Qualifying organizations can then request product donations from warehouse locations around the country and have orders shipped directly to their door or pick up donations in their neighborhood through real-time mapping.

When Hallberlin joined GIKI, the group didn’t have an online catalog, couldn’t view any products online — only through a spreadsheet, email, fax or phone. Now Good360 can vet charities online and also maintains a member services department featuring live chat.

“We’re positioning ourselves to be the largest donation marketplace in the world, with all the bells and whistles of the for-profit world,” said Hallberlin. The 360 represents a “continuous cycle of giving,” while incorporating donors, who are corporations; charities, who are the recipients, and people, who receive the products, she said. “We close the loop on what your needs are.” Good360 also instituted a new tagline: Goods for the greater good.

“We really wanted a name that was hipper, that resonated with our traditional stakeholders and with new audiences comfortable going online,” said Melissa Lanning Trumpower, executive vice president, marketing communications and strategic partnerships. Just as important as a new name is the new functionality of the organization’s website. “We consider it very innovative. It’s been online for awhile and very much connected to the new business model,” she said.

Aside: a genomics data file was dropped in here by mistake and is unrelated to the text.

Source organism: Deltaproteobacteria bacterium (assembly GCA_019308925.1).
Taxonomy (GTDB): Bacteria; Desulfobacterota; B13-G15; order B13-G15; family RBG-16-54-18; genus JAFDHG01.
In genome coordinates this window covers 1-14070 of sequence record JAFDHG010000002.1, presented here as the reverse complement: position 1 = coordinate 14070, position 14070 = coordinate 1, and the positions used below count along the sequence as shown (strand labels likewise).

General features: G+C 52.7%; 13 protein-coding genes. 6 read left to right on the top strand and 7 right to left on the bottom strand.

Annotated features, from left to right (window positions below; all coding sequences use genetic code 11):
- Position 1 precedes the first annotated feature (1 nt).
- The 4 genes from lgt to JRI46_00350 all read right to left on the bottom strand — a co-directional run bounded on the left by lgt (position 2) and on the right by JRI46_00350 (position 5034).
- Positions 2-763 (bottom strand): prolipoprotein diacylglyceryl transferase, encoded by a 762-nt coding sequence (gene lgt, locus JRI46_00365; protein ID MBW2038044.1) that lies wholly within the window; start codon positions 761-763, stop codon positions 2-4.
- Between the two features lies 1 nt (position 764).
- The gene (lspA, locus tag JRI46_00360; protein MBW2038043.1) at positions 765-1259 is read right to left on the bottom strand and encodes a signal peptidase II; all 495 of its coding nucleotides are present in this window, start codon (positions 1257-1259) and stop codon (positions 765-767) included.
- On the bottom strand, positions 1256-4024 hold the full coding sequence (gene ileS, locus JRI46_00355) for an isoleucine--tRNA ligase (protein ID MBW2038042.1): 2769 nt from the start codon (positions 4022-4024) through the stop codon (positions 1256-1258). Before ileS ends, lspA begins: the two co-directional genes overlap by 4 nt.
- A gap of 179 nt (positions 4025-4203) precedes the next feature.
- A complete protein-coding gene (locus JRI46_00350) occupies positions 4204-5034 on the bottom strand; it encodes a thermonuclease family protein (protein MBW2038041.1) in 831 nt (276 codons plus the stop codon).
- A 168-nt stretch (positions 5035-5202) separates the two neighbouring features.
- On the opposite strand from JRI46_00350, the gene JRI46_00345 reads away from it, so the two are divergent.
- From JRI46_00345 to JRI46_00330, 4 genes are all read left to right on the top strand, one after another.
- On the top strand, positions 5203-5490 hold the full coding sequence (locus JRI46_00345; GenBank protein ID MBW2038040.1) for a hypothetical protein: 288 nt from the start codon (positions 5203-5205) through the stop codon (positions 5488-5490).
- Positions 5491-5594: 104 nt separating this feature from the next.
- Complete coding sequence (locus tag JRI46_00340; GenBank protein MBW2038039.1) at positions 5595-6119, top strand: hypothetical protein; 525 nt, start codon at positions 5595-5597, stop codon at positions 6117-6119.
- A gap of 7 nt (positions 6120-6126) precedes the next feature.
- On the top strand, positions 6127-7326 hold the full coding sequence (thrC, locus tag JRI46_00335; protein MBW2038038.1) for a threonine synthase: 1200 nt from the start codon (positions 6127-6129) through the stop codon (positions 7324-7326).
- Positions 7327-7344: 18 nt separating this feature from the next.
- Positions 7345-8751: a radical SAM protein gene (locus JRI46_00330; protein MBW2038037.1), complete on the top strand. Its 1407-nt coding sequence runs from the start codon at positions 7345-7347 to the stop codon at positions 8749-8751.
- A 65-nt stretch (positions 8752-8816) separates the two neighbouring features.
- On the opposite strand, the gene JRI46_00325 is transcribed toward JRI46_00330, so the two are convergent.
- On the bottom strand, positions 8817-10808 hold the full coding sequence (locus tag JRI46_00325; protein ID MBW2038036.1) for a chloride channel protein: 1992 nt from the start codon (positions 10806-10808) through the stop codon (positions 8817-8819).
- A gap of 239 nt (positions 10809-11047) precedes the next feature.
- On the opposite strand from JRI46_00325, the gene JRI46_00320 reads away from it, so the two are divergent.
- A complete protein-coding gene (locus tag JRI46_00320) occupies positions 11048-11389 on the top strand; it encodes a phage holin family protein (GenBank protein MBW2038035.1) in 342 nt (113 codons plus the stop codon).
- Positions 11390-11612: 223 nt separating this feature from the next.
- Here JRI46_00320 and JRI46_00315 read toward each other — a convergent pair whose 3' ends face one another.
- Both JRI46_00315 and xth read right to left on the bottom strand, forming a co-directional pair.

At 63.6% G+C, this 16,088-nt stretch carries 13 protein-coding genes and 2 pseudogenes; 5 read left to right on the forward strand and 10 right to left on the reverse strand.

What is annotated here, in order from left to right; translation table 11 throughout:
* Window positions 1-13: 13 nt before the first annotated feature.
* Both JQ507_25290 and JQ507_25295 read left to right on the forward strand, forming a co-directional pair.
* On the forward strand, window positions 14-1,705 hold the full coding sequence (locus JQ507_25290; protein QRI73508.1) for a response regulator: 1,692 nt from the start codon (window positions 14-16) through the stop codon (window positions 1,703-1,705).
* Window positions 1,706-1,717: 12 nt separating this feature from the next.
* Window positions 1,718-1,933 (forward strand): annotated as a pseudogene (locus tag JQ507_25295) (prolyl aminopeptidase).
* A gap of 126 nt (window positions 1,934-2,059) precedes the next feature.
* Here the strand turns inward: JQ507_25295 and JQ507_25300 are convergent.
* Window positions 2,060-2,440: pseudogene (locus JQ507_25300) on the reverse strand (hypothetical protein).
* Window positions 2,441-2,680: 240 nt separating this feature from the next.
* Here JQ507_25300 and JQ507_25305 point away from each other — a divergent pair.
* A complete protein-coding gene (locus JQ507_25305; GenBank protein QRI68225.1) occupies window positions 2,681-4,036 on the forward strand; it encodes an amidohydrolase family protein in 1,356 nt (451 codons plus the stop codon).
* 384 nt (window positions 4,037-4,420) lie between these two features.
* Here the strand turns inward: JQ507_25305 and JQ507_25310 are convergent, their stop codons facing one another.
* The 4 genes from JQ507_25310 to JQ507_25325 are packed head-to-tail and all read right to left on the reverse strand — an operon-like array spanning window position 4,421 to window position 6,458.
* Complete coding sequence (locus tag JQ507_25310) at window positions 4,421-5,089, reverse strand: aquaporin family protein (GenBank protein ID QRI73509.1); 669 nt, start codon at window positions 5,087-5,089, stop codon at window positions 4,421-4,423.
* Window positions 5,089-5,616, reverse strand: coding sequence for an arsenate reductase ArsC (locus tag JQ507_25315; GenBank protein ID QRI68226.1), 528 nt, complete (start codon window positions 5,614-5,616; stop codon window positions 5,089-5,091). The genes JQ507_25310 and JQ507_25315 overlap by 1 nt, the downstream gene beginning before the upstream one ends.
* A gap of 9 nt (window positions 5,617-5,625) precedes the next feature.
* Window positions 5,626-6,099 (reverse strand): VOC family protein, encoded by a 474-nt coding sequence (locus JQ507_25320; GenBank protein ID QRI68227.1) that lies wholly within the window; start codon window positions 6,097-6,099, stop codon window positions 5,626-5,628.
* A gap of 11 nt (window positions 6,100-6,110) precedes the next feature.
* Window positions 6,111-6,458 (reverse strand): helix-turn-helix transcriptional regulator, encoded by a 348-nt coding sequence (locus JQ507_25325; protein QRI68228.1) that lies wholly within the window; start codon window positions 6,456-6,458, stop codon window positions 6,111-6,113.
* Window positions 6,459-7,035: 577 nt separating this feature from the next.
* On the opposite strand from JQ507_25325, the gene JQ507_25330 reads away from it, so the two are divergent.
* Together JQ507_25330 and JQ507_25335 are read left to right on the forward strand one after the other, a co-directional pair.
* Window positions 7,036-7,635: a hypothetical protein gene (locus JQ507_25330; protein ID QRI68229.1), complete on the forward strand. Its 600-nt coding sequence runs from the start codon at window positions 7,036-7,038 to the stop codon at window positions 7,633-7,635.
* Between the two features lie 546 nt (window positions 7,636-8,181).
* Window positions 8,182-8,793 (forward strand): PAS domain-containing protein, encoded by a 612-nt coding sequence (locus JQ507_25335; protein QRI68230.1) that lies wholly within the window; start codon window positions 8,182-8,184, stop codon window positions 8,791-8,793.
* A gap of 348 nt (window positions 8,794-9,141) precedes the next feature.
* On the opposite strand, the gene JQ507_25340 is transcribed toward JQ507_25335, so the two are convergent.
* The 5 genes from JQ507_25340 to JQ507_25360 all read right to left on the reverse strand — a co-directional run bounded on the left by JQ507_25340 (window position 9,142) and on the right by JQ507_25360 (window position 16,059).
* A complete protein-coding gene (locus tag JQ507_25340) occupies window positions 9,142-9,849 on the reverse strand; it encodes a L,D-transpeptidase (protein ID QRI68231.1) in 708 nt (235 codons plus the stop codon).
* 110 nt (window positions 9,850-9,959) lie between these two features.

The rebranding process started with an informal survey, with the organization interviewing the corporate community, talking to current and past donors, other nonprofits and critical stakeholders. “We felt we had positive equity but it was time to change the name,” Hallberlin said. “Finding a name that no one’s used before is not that easy,” she said. Some efforts led to checking the ownership of domain names, and in some cases owners weren’t willing to part with the name without at least a six-figure payment. Other searches ran into dead-ends. Hallberlin said they wanted to explore buying donation.org but never heard back from the domain’s owner. The majority of the rebranding work was done in house, along with some pro bono work and outside consultants, Hallberlin said, declining to reveal the cost, only to say that there was a “substantial investment” in technology.

Several meetings were held with staff, including an in-office, lunchtime brainstorming session that generated a list of potential names. “It really allowed people to talk about values and what we stand for,” said Hallberlin.